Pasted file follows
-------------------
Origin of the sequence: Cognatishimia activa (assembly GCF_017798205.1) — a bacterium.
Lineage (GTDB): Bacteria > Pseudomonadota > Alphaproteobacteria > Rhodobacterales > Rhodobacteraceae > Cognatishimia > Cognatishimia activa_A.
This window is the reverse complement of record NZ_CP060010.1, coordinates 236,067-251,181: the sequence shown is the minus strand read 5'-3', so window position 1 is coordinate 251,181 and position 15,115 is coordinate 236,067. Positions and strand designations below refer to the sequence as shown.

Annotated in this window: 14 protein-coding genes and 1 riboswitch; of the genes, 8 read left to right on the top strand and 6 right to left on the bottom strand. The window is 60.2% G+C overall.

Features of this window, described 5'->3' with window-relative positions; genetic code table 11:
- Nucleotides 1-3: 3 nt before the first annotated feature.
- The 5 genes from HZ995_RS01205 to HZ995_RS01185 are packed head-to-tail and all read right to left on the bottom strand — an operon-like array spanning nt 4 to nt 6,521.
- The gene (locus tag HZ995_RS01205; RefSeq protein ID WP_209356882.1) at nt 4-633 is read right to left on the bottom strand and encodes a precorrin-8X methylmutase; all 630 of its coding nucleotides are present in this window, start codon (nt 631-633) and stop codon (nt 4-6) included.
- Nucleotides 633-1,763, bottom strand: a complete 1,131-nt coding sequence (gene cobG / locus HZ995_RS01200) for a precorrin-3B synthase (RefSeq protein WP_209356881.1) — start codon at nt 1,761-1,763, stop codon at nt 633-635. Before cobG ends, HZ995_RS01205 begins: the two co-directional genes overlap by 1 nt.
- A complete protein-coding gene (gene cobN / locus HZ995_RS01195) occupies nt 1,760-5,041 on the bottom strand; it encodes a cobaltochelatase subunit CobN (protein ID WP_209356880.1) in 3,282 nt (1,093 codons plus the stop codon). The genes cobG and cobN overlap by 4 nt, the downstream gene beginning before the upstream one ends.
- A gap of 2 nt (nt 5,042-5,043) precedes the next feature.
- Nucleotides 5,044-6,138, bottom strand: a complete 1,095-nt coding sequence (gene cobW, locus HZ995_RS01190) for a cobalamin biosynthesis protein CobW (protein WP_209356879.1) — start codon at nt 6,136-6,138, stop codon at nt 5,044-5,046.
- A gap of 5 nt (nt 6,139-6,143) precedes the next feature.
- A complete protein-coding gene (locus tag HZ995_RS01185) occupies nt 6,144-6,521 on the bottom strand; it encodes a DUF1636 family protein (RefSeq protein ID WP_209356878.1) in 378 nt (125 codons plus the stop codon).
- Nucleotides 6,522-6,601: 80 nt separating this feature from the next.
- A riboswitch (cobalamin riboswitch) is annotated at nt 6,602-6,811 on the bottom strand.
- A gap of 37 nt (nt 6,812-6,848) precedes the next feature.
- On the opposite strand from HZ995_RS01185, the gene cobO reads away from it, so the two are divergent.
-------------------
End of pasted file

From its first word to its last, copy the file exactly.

Origin of the sequence: Cognatishimia activa (assembly GCF_017798205.1) — a bacterium.
Lineage (GTDB): Bacteria > Pseudomonadota > Alphaproteobacteria > Rhodobacterales > Rhodobacteraceae > Cognatishimia > Cognatishimia activa_A.
This window is the reverse complement of record NZ_CP060010.1, coordinates 236,067-251,181: the sequence shown is the minus strand read 5'-3', so window position 1 is coordinate 251,181 and position 15,115 is coordinate 236,067. Positions and strand designations below refer to the sequence as shown.

Annotated in this window: 14 protein-coding genes and 1 riboswitch; of the genes, 8 read left to right on the top strand and 6 right to left on the bottom strand. The window is 60.2% G+C overall.

Features of this window, described 5'->3' with window-relative positions; genetic code table 11:
- Nucleotides 1-3: 3 nt before the first annotated feature.
- The 5 genes from HZ995_RS01205 to HZ995_RS01185 are packed head-to-tail and all read right to left on the bottom strand — an operon-like array spanning nt 4 to nt 6,521.
- The gene (locus tag HZ995_RS01205; RefSeq protein ID WP_209356882.1) at nt 4-633 is read right to left on the bottom strand and encodes a precorrin-8X methylmutase; all 630 of its coding nucleotides are present in this window, start codon (nt 631-633) and stop codon (nt 4-6) included.
- Nucleotides 633-1,763, bottom strand: a complete 1,131-nt coding sequence (gene cobG / locus HZ995_RS01200) for a precorrin-3B synthase (RefSeq protein WP_209356881.1) — start codon at nt 1,761-1,763, stop codon at nt 633-635. Before cobG ends, HZ995_RS01205 begins: the two co-directional genes overlap by 1 nt.
- A complete protein-coding gene (gene cobN / locus HZ995_RS01195) occupies nt 1,760-5,041 on the bottom strand; it encodes a cobaltochelatase subunit CobN (protein ID WP_209356880.1) in 3,282 nt (1,093 codons plus the stop codon). The genes cobG and cobN overlap by 4 nt, the downstream gene beginning before the upstream one ends.
- A gap of 2 nt (nt 5,042-5,043) precedes the next feature.
- Nucleotides 5,044-6,138, bottom strand: a complete 1,095-nt coding sequence (gene cobW, locus HZ995_RS01190) for a cobalamin biosynthesis protein CobW (protein WP_209356879.1) — start codon at nt 6,136-6,138, stop codon at nt 5,044-5,046.
- A gap of 5 nt (nt 6,139-6,143) precedes the next feature.
- A complete protein-coding gene (locus tag HZ995_RS01185) occupies nt 6,144-6,521 on the bottom strand; it encodes a DUF1636 family protein (RefSeq protein ID WP_209356878.1) in 378 nt (125 codons plus the stop codon).
- Nucleotides 6,522-6,601: 80 nt separating this feature from the next.
- A riboswitch (cobalamin riboswitch) is annotated at nt 6,602-6,811 on the bottom strand.
- A gap of 37 nt (nt 6,812-6,848) precedes the next feature.
- On the opposite strand from HZ995_RS01185, the gene cobO reads away from it, so the two are divergent.